Holiday season is the opportunity for people to decorate their houses and, if they have one, their lawn or yard. The same goes for Thanksgiving decorations that reflect the harvest season as well as the beautiful red, gold and brown colors of fall. While some of these ornaments were developed by the old European pagan folks and used for the end of harvest season celebrations; some ornaments have wholly been created during the twentieth century.
It is typical to see, on the gardens or yards of many houses, foddershocks or bundles of cornstalks placed with other Autumn symbols such as pumpkins, cushaw, scarecrows and other decorations related to the fall season.
For instance, the “wicker man” is one of these decorations, born from the old European pagan traditions. This decoration was filled with the first goods from the crop and given as a present to the gods before being burned in their honor.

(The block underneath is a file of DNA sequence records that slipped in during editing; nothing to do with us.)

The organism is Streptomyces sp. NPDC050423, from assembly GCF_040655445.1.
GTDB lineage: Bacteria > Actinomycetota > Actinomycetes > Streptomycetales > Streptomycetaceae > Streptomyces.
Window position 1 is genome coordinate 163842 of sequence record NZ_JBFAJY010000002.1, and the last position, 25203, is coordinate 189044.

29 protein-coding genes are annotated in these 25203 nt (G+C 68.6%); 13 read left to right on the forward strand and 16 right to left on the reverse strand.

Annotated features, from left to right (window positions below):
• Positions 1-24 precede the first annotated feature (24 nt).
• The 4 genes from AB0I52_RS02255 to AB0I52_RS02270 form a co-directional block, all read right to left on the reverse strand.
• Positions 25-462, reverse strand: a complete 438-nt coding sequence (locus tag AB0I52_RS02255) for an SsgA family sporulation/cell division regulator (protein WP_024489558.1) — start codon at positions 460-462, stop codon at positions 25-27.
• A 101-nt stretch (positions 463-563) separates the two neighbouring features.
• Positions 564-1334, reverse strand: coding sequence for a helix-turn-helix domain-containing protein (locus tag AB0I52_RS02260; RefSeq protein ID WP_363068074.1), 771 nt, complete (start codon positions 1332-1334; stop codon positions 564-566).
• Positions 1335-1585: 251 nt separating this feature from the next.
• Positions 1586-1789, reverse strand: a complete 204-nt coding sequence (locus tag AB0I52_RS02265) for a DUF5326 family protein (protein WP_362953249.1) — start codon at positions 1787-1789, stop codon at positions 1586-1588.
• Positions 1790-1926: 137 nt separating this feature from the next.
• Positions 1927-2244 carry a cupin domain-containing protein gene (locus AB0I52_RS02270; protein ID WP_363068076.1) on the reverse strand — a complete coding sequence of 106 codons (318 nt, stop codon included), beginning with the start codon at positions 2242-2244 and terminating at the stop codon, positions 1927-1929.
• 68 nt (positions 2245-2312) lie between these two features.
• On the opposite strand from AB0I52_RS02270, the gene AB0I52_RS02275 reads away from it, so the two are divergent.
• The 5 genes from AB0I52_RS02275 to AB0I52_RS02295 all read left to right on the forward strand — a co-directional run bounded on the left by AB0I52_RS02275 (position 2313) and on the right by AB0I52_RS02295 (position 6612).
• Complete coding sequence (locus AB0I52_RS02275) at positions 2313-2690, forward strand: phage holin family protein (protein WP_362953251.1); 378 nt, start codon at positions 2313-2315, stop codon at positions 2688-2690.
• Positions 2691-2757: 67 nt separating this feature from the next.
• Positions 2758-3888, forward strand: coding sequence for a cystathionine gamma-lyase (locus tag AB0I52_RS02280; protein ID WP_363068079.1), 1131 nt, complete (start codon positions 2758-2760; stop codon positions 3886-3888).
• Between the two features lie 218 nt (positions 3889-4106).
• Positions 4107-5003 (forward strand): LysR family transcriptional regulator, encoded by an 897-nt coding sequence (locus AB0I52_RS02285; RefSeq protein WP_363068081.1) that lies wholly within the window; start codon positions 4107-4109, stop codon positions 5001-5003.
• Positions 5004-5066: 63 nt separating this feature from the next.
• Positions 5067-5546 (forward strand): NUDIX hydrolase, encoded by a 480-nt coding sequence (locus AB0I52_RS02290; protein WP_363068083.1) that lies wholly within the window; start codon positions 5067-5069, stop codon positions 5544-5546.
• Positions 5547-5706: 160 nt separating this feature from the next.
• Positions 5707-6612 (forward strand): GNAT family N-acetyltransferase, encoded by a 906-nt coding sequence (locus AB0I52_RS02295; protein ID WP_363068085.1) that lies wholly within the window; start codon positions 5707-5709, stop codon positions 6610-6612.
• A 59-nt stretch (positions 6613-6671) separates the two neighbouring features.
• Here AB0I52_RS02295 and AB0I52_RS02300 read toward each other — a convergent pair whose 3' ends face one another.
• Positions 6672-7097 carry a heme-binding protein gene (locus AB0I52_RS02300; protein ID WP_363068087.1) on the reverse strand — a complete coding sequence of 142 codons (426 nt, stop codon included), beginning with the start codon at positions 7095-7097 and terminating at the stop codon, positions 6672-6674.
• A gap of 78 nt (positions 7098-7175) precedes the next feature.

Another of those decorations stemming from these old traditions is the wreath. A wreath was woven out of grapevines or thin oak limbs and was generally decorated with wooden wooden beads, sunflowers, feathers, miniature pumpkins and many other products from the fall season.
With the advent of aggressive commercialism during the 20th century, entrepreneurs cashed in on the idea of ornamental lights, once simply used for Christmas décor, for the Thanksgiving holiday right along with decorative napkins, tableware, candles, napkin rings, and hundreds of other Thanksgiving-themed things. You can purchase cute small “Tom Turkey” figurines to put on your tables and images of happy settlers and Indians that are enjoying a “traditional” Thanksgiving dinner. Pre-made foddershocks, fall wreaths, acorns, apples, oak leaves, ears of weath, small gourds are available in any retail store and even at the local road side flea market or farmer’s market.